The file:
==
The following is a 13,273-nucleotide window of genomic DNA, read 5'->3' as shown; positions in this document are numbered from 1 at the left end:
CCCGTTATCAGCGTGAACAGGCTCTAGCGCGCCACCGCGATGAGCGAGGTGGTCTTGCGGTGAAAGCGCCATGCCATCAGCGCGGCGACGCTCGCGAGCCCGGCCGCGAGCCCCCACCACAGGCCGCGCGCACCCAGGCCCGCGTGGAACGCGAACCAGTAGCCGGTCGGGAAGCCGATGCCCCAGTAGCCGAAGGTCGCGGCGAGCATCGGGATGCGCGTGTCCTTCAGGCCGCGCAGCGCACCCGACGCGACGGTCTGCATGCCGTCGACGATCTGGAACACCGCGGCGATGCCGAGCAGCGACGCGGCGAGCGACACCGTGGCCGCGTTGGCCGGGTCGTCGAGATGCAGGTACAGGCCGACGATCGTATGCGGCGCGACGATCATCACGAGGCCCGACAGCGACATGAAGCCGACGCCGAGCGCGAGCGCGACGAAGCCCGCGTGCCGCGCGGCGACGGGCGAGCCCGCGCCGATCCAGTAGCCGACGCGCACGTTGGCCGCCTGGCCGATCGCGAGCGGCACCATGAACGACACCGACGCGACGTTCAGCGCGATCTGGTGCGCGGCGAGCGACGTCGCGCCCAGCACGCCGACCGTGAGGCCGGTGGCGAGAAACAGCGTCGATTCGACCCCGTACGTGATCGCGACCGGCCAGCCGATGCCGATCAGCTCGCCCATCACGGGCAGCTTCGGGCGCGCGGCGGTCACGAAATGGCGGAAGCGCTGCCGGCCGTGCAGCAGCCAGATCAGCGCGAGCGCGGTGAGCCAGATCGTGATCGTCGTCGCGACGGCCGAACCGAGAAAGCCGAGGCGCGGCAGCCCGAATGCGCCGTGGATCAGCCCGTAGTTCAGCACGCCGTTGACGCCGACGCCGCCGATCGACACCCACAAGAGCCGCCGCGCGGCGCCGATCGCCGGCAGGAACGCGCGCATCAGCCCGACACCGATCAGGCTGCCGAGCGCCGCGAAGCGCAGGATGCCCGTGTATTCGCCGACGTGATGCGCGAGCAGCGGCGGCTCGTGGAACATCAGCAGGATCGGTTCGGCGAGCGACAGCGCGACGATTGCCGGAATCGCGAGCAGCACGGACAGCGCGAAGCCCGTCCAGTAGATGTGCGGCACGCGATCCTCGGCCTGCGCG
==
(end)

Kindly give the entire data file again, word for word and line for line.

The following is a 13,273-nucleotide window of genomic DNA, read 5'->3' as shown; positions in this document are numbered from 1 at the left end:
CCCGTTATCAGCGTGAACAGGCTCTAGCGCGCCACCGCGATGAGCGAGGTGGTCTTGCGGTGAAAGCGCCATGCCATCAGCGCGGCGACGCTCGCGAGCCCGGCCGCGAGCCCCCACCACAGGCCGCGCGCACCCAGGCCCGCGTGGAACGCGAACCAGTAGCCGGTCGGGAAGCCGATGCCCCAGTAGCCGAAGGTCGCGGCGAGCATCGGGATGCGCGTGTCCTTCAGGCCGCGCAGCGCACCCGACGCGACGGTCTGCATGCCGTCGACGATCTGGAACACCGCGGCGATGCCGAGCAGCGACGCGGCGAGCGACACCGTGGCCGCGTTGGCCGGGTCGTCGAGATGCAGGTACAGGCCGACGATCGTATGCGGCGCGACGATCATCACGAGGCCCGACAGCGACATGAAGCCGACGCCGAGCGCGAGCGCGACGAAGCCCGCGTGCCGCGCGGCGACGGGCGAGCCCGCGCCGATCCAGTAGCCGACGCGCACGTTGGCCGCCTGGCCGATCGCGAGCGGCACCATGAACGACACCGACGCGACGTTCAGCGCGATCTGGTGCGCGGCGAGCGACGTCGCGCCCAGCACGCCGACCGTGAGGCCGGTGGCGAGAAACAGCGTCGATTCGACCCCGTACGTGATCGCGACCGGCCAGCCGATGCCGATCAGCTCGCCCATCACGGGCAGCTTCGGGCGCGCGGCGGTCACGAAATGGCGGAAGCGCTGCCGGCCGTGCAGCAGCCAGATCAGCGCGAGCGCGGTGAGCCAGATCGTGATCGTCGTCGCGACGGCCGAACCGAGAAAGCCGAGGCGCGGCAGCCCGAATGCGCCGTGGATCAGCCCGTAGTTCAGCACGCCGTTGACGCCGACGCCGCCGATCGACACCCACAAGAGCCGCCGCGCGGCGCCGATCGCCGGCAGGAACGCGCGCATCAGCCCGACACCGATCAGGCTGCCGAGCGCCGCGAAGCGCAGGATGCCCGTGTATTCGCCGACGTGATGCGCGAGCAGCGGCGGCTCGTGGAACATCAGCAGGATCGGTTCGGCGAGCGACAGCGCGACGATTGCCGGAATCGCGAGCAGCACGGACAGCGCGAAGCCCGTCCAGTAGATGTGCGGCACGCGATCCTCGGCCTGCGCG